With the formation of the first two political parties in the 1790s, both parties set up national networks of newspapers to provide a flow of partisan news and information for their supporters. The newspapers also printed pamphlets, flyers, and ballots that voters could simply drop in the ballot box. By 1796, both parties had a national network of newspapers, which attacked each other vehemently. Federalist and Republican newspapers of the 1790s traded vicious barbs against their enemies. 10, the most heated rhetoric green came in debates over the French revolution, especially the. Jacobin Terror of 179394 when the guillotine was used daily. Nationalism was a high priority, and the editors fostered an intellectual nationalism typified by the federalist effort to stimulate a national literary culture through their clubs and publications in New York and Philadelphia, and through Federalist. Noah Webster 's efforts to simplify and Americanize the language. 11, at the height of political passion came in 1798 as the federalists in Congress passed the four Alien and Sedition Acts.
attack on the. Stamp Act of 1765. 6, they provided essential news of what was happening locally and in other colonies, and they provided the arguments used by the patriots, to voice their grievances such as "No taxation without representation!" 7, the newspapers also printed and sold pamphlets, such as the phenomenally. Common Sense (1776 which destroyed the king's prestige and jelled Patriot opinion overnight in favor of independence. 8, neutrality became impossible, and the few loyalist newspapers were hounded and ceased publication when the war began. However, the British controlled important cities for varying periods of time, including New York city, 1776 to 1783. They sponsored a loyalist press that vanished in 1783. 9, new nation, 1780s1820s edit, main article: First Party system, federalist poster about 1800. Washington (in heaven) tells partisans to keep the pillars of Federalism, republicanism and Democracy.
The illiterates often could hear newspapers read aloud at local taverns. By the mid-1760s, there were 24 weekly newspapers in the the 13 colonies (only new Jersey was lacking one and the satirical attack on government became common practice in American newspapers. 2 3, the French and Indian war (175763) was the featured topic of many newspaper stories, giving the colonials a broader view of American affairs. Benjamin Franklin, already famous as a printer in Philadelphia published one of the first editorial cartoons ". Join, or die " calling on the colonies to join together to defeat the French. By reprinting news originating in other papers, colonial printers created a private network for evaluating and disseminating news for the whole colonial world. Franklin took the lead, and eventually had two dozen newspapers in his network.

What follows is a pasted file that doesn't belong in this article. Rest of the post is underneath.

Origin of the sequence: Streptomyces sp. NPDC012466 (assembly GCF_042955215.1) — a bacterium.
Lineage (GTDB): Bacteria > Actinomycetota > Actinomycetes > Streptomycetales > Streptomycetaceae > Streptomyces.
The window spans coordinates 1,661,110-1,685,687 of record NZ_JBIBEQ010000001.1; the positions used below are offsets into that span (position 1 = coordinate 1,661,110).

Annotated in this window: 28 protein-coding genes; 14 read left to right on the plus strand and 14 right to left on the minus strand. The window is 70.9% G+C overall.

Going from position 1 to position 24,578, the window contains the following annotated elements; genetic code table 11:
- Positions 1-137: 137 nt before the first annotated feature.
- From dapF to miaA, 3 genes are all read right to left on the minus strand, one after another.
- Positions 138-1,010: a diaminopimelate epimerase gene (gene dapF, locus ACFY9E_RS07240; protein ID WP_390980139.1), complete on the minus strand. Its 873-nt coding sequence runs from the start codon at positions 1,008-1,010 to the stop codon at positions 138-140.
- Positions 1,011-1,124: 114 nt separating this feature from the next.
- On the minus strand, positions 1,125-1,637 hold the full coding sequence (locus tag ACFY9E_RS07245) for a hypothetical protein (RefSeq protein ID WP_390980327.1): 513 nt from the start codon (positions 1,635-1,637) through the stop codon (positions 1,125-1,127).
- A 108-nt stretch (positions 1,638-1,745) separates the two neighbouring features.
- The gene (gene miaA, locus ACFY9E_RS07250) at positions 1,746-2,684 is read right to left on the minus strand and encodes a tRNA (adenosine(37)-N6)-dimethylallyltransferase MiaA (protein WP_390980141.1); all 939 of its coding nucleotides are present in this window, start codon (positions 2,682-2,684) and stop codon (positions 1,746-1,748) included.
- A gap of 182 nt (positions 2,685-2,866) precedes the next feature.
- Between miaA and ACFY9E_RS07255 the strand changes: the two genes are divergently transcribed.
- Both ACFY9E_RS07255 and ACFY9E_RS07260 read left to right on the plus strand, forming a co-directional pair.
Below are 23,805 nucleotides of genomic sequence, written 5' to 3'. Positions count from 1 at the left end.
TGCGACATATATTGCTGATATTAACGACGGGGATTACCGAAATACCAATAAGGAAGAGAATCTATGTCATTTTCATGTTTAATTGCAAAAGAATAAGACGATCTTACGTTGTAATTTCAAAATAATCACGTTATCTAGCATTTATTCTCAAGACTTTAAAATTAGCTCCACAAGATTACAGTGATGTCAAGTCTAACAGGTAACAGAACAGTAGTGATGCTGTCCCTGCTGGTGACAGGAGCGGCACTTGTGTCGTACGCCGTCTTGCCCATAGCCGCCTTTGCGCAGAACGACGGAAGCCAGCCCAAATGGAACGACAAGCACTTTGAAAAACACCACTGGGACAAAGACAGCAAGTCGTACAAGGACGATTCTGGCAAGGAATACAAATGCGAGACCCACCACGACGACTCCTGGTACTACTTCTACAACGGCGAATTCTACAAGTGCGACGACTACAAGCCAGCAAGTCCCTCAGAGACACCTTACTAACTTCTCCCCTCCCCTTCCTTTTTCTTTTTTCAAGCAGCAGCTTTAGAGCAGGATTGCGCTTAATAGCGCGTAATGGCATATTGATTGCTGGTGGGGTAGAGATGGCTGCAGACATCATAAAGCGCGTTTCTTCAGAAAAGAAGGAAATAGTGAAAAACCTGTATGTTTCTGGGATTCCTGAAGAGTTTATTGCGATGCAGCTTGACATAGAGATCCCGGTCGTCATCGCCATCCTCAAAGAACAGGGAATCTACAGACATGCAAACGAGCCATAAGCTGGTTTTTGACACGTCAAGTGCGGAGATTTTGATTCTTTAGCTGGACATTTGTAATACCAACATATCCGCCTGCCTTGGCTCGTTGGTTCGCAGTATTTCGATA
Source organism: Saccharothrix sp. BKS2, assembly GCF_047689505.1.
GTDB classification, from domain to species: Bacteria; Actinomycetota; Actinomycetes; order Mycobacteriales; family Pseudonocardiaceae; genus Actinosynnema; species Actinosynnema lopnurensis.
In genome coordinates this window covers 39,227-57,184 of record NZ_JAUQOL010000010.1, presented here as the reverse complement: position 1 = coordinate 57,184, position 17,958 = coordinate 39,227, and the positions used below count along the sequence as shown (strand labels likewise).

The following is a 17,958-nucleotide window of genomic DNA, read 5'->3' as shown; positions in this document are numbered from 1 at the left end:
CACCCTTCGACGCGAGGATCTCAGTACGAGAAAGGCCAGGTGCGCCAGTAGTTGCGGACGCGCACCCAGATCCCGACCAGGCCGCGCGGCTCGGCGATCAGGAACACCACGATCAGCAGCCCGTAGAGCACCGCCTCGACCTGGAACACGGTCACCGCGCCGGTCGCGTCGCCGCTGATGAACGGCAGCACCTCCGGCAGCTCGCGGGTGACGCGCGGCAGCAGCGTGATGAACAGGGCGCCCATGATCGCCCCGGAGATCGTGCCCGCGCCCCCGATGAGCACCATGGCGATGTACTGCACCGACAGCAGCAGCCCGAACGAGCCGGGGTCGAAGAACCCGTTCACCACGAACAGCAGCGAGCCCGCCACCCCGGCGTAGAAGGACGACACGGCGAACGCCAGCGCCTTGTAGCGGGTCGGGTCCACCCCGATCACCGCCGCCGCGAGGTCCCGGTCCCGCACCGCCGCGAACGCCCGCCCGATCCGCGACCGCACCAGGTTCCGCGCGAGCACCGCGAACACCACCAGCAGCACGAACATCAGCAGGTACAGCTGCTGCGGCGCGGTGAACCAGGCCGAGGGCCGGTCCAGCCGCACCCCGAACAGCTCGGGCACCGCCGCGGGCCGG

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Mass media and American politics covers the role of newspapers, magazines, radio, television, and social media from the colonial era to the present. Contents, colonial and revolutionary eras edit, the first newspapers appeared in major port cities such as Philadelphia, new York, boston, and Charleston in order to provide merchants with the latest trade news. They typically copied any news that word was received from other newspapers, or from the london press. The editors discovered they could criticize the local governor and gain a bigger audience; the governor discovered he could shut down the newspapers. The most dramatic confrontation came in New York in 1734, where the governor brought. John Peter Zenger to trial for criminal libel after his paper published some satirical attacks. Zenger's lawyers argued that truth was a defense against libel and the jury acquitted Zenger, who became the iconic American hero for freedom of the press. The result was an emerging tension between the media and the government. 1, literacy was widespread in America, with over half of the white men able to read.